the members of Nova Union were very happy with it.
Q: You are the first non-Brazilian to became the
world champion in the the black belt division. How do you feel about it?
Penn: I didn't expect myself to be successful in
jiu-jitsu, because I do it with joy. I really don't know how to say
Q: It was your first fight since you got the black
belt, wasn't it?
Penn: Before that I became the second rank in pena
class of the blue belt in Mundial, and the third rank in leve
class of the brown belt. It is really difficult to be the representative
of pena class in Nova Union. I can't believe even now that I could get
such good results. The fact that I became the first non-Brazilian black
belt world champion will never fade away. Even if I keep on losing in
future, my name will remain forever. (laughing)
Q: How do you think about the fact that Royler didn't
participate in it at that time?
Penn: Even if Royler had been there, I think I could
have won. Soca made little of me. And Edson Diniz whom I fought at
the final round, was an unknown fighter, but really strong. He
defeated Yuki Nakai and Marcos Barbosa, you know.
Q: What is your goal for the future as the world
champion of jiu-jitsu?
Q: You could also do submission wrestling, in which
you defeated Baret Yoshida before.
Penn: It's maybe two years ago that I defeated Baret
in the tournament held by Egan [Inoue]. I passed his guard in the last
five seconds, but had no time to aim at the joint lock. He is
really a strong fighter. He would do well in Abu Dhabi too. I want to
watch him fight with Soca. I hope I'll be able to participate in
Abu Dhabi too. [Note: After all, he couldn't go in]. But my
target now is NHB. If I can go in UFC, I might not go in Mundial. I'm
serious about it so much. You know, I decided to leave my favorite town
Hilo in order to do training under Egan. I am going to do kick-boxing
and boxing training here. Egan's personal connection is reliable. I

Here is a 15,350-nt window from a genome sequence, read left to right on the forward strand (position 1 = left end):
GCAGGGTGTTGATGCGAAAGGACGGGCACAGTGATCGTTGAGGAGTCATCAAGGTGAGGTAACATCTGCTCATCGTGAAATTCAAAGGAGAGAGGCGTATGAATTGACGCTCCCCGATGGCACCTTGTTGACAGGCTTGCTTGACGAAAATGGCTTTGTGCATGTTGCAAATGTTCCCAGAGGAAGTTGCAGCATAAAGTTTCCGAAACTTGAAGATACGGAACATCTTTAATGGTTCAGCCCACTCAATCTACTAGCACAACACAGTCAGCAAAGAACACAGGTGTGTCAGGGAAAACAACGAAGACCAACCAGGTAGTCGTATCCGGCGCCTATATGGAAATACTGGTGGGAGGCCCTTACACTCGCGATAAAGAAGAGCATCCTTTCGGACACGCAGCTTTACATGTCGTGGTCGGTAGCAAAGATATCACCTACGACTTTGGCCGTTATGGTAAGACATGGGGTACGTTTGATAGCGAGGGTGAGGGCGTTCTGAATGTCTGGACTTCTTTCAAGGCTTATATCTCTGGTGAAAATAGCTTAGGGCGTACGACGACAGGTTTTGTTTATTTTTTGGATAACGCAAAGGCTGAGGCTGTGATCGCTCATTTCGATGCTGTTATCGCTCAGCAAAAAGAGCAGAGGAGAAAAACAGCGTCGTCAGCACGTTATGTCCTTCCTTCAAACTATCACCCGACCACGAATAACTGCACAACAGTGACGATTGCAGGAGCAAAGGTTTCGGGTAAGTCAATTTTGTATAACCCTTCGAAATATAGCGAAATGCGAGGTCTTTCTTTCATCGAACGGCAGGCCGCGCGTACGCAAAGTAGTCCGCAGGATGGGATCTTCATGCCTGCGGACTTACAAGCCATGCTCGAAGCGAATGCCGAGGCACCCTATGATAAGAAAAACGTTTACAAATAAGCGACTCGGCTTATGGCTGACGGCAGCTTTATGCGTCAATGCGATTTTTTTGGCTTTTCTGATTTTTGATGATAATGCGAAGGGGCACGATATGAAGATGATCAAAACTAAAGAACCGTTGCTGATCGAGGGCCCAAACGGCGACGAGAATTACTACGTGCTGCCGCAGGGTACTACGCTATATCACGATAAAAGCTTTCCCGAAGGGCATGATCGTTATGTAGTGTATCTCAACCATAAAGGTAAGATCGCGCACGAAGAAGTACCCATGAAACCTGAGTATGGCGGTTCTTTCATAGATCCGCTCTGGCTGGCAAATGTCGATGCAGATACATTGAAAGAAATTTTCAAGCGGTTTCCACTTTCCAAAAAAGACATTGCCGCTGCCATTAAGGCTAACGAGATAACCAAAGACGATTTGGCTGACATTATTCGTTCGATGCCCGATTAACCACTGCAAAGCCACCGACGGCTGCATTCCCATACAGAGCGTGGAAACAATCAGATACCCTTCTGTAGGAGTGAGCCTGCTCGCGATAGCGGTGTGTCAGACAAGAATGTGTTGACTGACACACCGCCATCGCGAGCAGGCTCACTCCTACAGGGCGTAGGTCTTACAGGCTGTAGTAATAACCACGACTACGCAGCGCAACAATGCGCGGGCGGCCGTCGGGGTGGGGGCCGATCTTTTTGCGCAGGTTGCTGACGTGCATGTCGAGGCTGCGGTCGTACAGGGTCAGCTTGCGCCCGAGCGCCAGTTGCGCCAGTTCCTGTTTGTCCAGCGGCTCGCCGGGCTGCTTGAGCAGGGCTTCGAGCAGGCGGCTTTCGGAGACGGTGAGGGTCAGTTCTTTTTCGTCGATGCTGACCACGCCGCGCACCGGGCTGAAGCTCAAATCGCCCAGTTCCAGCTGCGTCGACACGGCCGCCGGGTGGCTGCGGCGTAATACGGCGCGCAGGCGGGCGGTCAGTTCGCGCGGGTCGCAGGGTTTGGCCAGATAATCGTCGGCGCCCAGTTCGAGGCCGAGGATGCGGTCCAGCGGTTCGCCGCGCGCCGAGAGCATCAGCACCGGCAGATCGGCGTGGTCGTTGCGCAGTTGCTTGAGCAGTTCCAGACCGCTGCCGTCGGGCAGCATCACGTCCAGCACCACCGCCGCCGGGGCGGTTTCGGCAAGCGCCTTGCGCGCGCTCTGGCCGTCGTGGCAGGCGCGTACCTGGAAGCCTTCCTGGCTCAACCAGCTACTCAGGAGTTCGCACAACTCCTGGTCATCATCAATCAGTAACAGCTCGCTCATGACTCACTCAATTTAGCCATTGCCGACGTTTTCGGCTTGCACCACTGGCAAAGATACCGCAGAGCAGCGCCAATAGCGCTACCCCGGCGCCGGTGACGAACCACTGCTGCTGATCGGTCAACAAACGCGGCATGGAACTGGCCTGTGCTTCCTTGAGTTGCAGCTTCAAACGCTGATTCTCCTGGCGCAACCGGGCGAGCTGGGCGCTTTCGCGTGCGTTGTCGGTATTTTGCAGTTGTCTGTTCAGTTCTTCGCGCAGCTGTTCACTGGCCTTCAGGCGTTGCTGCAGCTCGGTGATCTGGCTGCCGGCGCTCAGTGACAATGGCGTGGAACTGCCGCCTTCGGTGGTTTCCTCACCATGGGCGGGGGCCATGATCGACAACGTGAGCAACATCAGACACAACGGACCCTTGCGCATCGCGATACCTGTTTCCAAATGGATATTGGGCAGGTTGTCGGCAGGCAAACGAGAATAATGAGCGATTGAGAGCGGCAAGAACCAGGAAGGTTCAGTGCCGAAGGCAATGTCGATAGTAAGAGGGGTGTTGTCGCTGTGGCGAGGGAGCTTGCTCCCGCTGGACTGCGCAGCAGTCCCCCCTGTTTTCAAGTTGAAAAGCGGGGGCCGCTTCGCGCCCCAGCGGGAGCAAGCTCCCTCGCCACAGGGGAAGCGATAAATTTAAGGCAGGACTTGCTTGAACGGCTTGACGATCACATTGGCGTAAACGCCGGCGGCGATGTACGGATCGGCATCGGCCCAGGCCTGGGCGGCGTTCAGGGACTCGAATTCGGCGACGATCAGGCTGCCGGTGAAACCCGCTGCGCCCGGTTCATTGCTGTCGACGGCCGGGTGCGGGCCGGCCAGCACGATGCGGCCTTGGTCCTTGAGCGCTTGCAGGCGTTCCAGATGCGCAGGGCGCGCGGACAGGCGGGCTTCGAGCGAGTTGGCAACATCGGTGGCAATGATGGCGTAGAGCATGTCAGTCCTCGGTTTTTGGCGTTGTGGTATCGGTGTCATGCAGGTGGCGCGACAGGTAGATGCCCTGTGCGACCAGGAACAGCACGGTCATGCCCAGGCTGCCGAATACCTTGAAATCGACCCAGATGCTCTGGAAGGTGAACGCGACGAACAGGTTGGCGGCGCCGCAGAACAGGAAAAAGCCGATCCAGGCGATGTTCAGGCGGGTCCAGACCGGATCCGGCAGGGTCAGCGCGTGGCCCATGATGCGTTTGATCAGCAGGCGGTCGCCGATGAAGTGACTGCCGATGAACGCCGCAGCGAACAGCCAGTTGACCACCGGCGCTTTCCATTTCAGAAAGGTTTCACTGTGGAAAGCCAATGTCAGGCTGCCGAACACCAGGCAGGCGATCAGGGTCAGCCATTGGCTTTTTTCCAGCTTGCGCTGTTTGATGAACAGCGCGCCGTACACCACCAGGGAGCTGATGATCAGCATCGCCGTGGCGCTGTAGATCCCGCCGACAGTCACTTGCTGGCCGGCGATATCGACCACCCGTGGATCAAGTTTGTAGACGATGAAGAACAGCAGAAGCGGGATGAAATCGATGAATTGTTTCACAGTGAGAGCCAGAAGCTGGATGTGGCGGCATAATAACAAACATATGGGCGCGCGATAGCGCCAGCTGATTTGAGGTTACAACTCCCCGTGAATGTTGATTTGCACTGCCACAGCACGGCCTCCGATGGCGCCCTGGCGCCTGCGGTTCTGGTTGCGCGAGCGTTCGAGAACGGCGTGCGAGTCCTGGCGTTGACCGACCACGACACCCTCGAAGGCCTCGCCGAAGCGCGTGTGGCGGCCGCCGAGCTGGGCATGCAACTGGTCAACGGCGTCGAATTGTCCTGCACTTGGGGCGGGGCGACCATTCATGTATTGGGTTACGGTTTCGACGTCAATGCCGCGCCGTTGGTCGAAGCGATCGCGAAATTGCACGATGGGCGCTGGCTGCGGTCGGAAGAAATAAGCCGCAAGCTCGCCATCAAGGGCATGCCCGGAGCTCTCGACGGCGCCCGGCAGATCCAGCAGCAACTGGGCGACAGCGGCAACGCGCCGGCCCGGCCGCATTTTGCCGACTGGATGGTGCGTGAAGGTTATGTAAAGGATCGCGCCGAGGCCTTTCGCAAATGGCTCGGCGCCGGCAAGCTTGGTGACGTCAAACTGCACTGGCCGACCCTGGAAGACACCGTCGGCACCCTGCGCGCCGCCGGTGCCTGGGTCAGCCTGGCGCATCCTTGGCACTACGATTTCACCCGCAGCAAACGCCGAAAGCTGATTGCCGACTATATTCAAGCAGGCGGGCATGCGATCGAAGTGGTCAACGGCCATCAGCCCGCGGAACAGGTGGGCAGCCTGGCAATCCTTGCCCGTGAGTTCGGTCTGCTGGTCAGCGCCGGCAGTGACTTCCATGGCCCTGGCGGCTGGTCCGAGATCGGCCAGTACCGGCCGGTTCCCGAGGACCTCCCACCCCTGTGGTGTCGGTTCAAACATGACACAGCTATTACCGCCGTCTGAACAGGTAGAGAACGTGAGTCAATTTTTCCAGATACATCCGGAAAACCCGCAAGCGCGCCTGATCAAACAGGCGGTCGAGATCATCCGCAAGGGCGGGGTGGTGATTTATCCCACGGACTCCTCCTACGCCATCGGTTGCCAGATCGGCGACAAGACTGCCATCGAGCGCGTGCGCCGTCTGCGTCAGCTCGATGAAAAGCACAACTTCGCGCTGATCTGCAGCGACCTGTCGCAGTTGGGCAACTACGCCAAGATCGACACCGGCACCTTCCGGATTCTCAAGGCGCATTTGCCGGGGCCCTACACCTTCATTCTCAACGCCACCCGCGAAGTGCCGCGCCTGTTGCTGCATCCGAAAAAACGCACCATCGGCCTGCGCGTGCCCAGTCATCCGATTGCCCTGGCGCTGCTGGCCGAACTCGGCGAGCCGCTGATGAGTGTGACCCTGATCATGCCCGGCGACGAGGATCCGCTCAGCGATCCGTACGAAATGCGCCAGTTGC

don't care about who my opponent would be, but I want to be the
feather-weight champion in UFC, anyway. That is my goal.
Q: Your rivals in the country seem to be Jens Pulver
and Din Thomas.
Penn: They are tough fighters.
Q: There are many Japanese fighters in this class.
Penn: Indeed. There are many fighters with a fighting
spirit. They don't tap easily in punches or the joint lock. I
enjoy watching Rumina's fight, because it is so exciting. There are more
fighters in Japan, such as a fighter who ended up with a draw in the
fight with Marcio Feitosa, and Gomi, and Mamoru who defeated Baret
Uno (Caol) who left Shooto, and Sakurai is best, in a different class
though. And Sakuraba too. Vanderlei is a dangerous guy, but Sakuraba is
the number-one fighter.
Q: What is your ideal style?
Penn: A fighter who can do boxing, Muay Thai,
jiu-jitsu, and wrestling. I aim at being complete. I think I want to
fight in the presence of the fans in Hawaii some day, and I want to
fight in Japan too. Yes, I want to go to Japan rather than to Honolulu.
There are the rings like Pride and Shooto in Japan which I want to get
in. But, my target is UFC anyway. UFC started, then jiu-jitsu spread.
And a Taekwondo teacher started to teach me jiu-jitsu. And a Japanese
reporter interviews someone like me. The root of all originates from UFC.
That's why I want to fight in the Octagon. Maybe, people who shout
"kick his ass" with a beer in one hand are more suitable to me
than the voice of admiration like "Wo!" clapping their hands.
(c) 2001,GTR, all rights reserved.